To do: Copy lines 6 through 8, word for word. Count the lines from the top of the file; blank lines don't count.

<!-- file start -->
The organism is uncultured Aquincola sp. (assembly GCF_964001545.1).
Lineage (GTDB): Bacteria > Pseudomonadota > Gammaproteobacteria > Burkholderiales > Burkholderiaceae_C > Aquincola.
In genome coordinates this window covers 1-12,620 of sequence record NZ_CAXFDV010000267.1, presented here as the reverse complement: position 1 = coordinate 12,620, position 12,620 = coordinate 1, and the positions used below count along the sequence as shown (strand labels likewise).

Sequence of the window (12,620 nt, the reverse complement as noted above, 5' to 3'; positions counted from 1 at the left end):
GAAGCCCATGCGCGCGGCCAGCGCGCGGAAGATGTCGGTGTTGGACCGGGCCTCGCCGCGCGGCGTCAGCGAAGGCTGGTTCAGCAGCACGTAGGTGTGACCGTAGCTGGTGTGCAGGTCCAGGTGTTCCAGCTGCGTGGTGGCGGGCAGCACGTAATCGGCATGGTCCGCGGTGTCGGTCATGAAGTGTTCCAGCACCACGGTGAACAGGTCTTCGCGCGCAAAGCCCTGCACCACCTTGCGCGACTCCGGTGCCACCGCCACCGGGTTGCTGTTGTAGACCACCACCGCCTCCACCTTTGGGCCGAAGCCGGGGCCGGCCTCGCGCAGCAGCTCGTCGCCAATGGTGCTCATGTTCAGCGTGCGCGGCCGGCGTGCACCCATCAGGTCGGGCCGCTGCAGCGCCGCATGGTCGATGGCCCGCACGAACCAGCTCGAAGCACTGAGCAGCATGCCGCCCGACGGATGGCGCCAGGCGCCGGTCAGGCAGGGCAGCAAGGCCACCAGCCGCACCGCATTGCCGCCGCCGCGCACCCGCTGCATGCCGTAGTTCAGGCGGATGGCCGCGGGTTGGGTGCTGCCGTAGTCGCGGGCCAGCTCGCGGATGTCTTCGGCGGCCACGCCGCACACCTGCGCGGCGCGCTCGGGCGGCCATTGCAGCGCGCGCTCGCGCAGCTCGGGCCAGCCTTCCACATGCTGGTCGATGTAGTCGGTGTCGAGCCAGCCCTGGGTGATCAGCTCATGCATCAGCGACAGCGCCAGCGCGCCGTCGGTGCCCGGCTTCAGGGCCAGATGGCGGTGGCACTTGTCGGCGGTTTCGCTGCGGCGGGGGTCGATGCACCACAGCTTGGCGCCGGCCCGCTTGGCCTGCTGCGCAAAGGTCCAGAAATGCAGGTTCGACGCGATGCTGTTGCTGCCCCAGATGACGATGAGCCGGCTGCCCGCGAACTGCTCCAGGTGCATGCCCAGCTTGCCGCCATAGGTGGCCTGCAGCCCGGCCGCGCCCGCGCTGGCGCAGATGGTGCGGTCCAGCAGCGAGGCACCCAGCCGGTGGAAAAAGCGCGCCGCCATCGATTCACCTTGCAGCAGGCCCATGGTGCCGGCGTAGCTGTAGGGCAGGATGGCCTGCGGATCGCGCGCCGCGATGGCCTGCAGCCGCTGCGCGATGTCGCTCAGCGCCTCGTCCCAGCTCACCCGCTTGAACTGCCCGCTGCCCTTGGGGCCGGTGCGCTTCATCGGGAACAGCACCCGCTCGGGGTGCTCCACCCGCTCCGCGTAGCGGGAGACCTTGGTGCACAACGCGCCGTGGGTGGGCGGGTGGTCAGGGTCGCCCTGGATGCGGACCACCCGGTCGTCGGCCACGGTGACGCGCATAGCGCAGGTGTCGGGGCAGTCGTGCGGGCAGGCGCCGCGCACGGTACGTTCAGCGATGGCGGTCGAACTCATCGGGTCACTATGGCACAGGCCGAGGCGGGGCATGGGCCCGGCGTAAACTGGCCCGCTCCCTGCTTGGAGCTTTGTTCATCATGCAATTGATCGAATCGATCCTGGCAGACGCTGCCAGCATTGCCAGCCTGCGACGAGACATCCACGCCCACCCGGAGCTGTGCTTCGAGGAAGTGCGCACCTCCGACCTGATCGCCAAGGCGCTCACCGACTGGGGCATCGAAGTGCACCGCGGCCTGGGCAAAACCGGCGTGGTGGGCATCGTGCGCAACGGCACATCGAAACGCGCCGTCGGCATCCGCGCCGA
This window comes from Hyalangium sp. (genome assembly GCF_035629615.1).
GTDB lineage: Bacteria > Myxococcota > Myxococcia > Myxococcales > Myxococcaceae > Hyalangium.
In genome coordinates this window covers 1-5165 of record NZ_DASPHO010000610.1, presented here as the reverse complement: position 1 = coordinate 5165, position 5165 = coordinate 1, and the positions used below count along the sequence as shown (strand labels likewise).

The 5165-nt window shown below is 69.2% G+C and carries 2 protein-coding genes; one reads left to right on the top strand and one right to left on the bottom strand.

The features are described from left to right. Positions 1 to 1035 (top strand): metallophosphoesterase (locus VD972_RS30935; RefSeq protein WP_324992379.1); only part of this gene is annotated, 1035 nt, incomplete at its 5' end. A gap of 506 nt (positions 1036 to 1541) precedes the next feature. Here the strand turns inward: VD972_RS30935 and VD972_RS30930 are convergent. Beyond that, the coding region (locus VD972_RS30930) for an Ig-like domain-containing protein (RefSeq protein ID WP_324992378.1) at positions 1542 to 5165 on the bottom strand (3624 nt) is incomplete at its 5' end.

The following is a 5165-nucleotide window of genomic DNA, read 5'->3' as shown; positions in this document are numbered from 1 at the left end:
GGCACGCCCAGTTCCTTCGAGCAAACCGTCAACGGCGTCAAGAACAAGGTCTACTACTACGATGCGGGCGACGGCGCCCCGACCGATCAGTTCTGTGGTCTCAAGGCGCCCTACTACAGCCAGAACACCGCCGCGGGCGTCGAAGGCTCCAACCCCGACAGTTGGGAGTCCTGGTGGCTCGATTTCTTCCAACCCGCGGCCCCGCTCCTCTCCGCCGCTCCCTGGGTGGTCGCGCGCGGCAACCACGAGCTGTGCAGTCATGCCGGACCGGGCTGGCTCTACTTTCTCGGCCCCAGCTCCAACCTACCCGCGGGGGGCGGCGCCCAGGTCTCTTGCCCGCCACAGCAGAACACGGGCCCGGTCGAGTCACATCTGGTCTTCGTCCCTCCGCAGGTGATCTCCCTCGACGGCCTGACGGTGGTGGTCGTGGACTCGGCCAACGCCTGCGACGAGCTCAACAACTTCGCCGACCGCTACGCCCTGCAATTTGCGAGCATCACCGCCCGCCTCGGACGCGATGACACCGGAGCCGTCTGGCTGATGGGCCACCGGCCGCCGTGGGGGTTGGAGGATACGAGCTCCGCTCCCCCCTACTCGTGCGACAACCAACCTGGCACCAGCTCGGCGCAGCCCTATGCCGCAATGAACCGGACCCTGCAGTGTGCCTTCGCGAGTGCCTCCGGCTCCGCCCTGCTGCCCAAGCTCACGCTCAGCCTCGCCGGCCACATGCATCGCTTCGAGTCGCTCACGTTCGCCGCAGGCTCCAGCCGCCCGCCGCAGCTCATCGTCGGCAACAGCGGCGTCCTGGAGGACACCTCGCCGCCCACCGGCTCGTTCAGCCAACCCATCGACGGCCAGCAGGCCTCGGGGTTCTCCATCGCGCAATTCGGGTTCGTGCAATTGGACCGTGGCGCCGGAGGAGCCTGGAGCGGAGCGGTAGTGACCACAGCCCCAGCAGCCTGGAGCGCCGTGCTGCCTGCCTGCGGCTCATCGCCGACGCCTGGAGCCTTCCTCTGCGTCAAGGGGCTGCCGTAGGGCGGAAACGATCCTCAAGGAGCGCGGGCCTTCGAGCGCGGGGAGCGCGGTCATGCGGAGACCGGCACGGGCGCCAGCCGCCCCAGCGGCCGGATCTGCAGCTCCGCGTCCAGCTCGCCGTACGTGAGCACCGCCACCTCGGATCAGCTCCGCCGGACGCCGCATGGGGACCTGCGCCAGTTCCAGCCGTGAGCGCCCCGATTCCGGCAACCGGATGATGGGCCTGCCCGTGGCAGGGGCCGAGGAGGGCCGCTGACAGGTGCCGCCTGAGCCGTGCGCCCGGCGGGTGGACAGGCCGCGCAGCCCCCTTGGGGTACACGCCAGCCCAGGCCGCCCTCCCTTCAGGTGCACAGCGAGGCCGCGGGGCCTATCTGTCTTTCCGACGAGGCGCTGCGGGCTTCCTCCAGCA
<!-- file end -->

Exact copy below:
This window comes from Hyalangium sp. (genome assembly GCF_035629615.1).
GTDB lineage: Bacteria > Myxococcota > Myxococcia > Myxococcales > Myxococcaceae > Hyalangium.
In genome coordinates this window covers 1-5165 of record NZ_DASPHO010000610.1, presented here as the reverse complement: position 1 = coordinate 5165, position 5165 = coordinate 1, and the positions used below count along the sequence as shown (strand labels likewise).